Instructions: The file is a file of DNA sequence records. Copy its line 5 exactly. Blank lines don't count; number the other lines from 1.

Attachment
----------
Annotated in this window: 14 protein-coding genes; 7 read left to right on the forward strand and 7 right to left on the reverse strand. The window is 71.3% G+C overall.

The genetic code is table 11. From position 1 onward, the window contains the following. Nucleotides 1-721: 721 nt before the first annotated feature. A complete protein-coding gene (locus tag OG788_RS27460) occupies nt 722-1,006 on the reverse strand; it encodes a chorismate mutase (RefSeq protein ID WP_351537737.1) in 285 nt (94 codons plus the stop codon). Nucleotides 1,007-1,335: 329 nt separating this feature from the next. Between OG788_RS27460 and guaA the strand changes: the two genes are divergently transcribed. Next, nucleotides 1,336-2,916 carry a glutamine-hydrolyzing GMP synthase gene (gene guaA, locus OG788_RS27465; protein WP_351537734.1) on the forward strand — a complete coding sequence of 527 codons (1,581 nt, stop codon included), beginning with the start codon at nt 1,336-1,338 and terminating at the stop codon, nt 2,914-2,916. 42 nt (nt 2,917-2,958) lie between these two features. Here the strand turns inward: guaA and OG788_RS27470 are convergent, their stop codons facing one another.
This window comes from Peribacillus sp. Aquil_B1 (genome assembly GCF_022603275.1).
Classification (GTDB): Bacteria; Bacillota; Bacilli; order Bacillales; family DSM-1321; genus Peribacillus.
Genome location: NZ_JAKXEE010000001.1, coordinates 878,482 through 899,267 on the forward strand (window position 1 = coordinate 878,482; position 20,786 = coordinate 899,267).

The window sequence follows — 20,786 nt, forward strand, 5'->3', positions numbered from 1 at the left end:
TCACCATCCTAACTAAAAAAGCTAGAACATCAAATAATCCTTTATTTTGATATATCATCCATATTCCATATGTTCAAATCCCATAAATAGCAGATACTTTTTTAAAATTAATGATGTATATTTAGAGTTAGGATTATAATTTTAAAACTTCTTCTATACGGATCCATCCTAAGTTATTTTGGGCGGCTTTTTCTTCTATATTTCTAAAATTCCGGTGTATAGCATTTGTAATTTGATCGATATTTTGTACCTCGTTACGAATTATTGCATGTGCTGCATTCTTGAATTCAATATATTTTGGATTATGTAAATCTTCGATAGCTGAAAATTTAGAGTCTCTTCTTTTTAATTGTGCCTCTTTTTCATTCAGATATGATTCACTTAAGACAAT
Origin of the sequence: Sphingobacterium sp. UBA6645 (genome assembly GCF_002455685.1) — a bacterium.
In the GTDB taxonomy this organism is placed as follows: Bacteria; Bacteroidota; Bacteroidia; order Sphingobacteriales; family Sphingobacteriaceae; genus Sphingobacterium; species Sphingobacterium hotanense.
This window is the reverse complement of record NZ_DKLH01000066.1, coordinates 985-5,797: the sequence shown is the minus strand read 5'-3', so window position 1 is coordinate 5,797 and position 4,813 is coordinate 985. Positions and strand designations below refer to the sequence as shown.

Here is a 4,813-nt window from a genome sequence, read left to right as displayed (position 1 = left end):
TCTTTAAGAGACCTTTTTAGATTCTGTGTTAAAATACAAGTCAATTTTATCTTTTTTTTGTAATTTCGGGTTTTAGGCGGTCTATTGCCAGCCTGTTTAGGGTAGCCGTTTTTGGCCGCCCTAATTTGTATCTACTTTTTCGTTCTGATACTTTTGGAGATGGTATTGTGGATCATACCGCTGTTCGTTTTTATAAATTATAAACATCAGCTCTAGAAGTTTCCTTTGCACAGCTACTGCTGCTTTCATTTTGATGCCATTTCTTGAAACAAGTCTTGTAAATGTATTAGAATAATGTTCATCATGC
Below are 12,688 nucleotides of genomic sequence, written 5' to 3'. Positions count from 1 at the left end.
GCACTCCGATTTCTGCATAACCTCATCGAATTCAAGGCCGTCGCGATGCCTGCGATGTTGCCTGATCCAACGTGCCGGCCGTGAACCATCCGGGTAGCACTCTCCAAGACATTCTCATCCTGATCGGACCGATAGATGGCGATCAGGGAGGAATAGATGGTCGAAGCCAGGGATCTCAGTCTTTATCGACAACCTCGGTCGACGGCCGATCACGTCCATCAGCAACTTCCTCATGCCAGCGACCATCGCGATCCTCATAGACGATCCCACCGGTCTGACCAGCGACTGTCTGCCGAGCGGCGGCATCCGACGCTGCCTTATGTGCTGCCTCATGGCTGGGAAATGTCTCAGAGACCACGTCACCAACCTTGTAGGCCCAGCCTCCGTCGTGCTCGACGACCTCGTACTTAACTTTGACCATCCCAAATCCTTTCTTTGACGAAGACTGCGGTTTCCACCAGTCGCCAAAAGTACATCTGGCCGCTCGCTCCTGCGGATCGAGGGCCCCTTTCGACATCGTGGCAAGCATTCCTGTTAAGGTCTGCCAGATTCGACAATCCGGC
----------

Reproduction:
Genome location: NZ_JAKXEE010000001.1, coordinates 878,482 through 899,267 on the forward strand (window position 1 = coordinate 878,482; position 20,786 = coordinate 899,267).